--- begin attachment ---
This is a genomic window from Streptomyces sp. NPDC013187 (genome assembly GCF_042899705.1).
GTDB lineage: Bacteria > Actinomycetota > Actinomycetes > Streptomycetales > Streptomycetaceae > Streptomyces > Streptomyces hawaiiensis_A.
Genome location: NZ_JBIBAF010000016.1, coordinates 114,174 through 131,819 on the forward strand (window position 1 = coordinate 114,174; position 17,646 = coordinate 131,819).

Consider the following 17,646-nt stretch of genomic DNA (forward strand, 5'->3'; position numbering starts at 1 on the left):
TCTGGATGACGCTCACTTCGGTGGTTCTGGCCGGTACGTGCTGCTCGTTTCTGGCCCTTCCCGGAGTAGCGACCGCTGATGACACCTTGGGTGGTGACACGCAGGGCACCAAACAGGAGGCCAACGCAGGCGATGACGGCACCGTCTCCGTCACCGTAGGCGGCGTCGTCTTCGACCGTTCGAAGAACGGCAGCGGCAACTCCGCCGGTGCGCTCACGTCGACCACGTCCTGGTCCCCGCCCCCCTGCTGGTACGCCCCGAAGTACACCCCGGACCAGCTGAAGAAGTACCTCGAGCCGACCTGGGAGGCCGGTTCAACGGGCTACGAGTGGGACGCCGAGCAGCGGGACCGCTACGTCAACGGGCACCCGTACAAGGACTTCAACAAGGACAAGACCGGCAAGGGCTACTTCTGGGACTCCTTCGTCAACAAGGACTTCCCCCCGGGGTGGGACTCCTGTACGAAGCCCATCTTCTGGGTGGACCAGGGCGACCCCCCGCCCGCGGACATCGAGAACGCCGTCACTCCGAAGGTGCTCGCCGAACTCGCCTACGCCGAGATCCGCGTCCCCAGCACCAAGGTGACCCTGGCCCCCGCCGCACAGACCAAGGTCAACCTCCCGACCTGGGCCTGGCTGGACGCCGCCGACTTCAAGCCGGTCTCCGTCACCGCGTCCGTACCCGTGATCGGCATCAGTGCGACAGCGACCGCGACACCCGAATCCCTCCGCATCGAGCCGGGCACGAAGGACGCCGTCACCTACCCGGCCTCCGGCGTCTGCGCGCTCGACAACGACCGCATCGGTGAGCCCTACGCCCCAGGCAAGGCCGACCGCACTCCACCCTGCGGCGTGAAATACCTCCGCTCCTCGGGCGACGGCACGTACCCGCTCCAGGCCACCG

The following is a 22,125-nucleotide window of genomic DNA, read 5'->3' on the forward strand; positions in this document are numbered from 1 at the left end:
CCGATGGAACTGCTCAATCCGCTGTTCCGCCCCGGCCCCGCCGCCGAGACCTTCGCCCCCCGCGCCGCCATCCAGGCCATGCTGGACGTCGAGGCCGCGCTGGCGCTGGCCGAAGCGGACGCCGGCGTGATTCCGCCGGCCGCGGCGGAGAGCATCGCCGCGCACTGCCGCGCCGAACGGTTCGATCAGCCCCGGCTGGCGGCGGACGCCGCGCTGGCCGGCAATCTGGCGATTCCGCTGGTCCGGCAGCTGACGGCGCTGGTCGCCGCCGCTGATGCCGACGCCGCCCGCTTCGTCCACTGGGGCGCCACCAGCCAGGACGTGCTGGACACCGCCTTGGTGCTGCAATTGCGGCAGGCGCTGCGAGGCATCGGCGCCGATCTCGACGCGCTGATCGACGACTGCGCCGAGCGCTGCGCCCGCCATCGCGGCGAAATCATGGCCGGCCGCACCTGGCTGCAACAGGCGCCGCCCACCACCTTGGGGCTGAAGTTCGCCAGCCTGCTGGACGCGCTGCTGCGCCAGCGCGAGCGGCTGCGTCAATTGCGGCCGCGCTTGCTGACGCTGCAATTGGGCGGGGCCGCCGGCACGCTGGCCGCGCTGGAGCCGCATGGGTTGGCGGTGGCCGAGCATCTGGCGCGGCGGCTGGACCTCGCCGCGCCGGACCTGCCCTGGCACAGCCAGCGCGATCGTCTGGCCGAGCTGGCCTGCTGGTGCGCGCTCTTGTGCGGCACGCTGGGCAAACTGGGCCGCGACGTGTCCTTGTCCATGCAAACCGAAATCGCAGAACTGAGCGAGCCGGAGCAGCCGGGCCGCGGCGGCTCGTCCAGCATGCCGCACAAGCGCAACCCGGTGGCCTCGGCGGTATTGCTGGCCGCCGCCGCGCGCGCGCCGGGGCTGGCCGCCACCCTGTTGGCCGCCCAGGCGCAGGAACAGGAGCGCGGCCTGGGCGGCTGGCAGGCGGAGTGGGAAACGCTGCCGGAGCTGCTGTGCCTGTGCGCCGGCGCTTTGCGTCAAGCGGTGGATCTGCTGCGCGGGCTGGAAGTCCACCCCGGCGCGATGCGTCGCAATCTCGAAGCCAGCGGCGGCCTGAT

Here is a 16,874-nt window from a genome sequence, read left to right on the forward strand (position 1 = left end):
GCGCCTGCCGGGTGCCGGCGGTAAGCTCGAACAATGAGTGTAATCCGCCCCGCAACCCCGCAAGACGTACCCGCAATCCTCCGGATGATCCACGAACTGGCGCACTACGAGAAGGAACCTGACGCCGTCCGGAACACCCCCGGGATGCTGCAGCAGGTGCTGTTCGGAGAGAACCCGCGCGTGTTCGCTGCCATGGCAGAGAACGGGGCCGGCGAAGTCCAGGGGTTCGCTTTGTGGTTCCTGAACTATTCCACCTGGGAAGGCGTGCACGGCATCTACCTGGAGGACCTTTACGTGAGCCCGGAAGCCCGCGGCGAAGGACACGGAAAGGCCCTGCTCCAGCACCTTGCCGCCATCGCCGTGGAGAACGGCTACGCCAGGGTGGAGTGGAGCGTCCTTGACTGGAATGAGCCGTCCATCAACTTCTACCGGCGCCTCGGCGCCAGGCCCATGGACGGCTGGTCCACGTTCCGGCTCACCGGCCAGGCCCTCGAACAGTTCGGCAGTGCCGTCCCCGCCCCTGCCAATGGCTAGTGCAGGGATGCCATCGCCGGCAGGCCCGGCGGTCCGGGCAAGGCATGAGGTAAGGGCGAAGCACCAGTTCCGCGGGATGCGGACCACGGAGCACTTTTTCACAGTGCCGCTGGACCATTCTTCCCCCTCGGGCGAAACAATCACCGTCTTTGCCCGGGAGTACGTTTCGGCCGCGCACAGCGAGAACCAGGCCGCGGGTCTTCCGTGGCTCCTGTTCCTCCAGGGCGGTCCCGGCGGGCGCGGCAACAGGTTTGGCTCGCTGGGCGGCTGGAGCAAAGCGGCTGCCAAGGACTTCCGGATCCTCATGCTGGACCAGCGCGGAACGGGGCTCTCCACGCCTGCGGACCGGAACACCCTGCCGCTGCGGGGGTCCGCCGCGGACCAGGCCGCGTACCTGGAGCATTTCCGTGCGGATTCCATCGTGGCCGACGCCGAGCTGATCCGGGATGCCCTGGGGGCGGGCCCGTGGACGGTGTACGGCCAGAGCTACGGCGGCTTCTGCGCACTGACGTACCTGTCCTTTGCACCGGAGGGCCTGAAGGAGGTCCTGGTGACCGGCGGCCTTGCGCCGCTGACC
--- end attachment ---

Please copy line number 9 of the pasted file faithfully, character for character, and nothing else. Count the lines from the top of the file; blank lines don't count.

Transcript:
GCGCCTGCCGGGTGCCGGCGGTAAGCTCGAACAATGAGTGTAATCCGCCCCGCAACCCCGCAAGACGTACCCGCAATCCTCCGGATGATCCACGAACTGGCGCACTACGAGAAGGAACCTGACGCCGTCCGGAACACCCCCGGGATGCTGCAGCAGGTGCTGTTCGGAGAGAACCCGCGCGTGTTCGCTGCCATGGCAGAGAACGGGGCCGGCGAAGTCCAGGGGTTCGCTTTGTGGTTCCTGAACTATTCCACCTGGGAAGGCGTGCACGGCATCTACCTGGAGGACCTTTACGTGAGCCCGGAAGCCCGCGGCGAAGGACACGGAAAGGCCCTGCTCCAGCACCTTGCCGCCATCGCCGTGGAGAACGGCTACGCCAGGGTGGAGTGGAGCGTCCTTGACTGGAATGAGCCGTCCATCAACTTCTACCGGCGCCTCGGCGCCAGGCCCATGGACGGCTGGTCCACGTTCCGGCTCACCGGCCAGGCCCTCGAACAGTTCGGCAGTGCCGTCCCCGCCCCTGCCAATGGCTAGTGCAGGGATGCCATCGCCGGCAGGCCCGGCGGTCCGGGCAAGGCATGAGGTAAGGGCGAAGCACCAGTTCCGCGGGATGCGGACCACGGAGCACTTTTTCACAGTGCCGCTGGACCATTCTTCCCCCTCGGGCGAAACAATCACCGTCTTTGCCCGGGAGTACGTTTCGGCCGCGCACAGCGAGAACCAGGCCGCGGGTCTTCCGTGGCTCCTGTTCCTCCAGGGCGGTCCCGGCGGGCGCGGCAACAGGTTTGGCTCGCTGGGCGGCTGGAGCAAAGCGGCTGCCAAGGACTTCCGGATCCTCATGCTGGACCAGCGCGGAACGGGGCTCTCCACGCCTGCGGACCGGAACACCCTGCCGCTGCGGGGGTCCGCCGCGGACCAGGCCGCGTACCTGGAGCATTTCCGTGCGGATTCCATCGTGGCCGACGCCGAGCTGATCCGGGATGCCCTGGGGGCGGGCCCGTGGACGGTGTACGGCCAGAGCTACGGCGGCTTCTGCGCACTGACGTACCTGTCCTTTGCACCGGAGGGCCTGAAGGAGGTCCTGGTGACCGGCGGCCTTGCGCCGCTGACC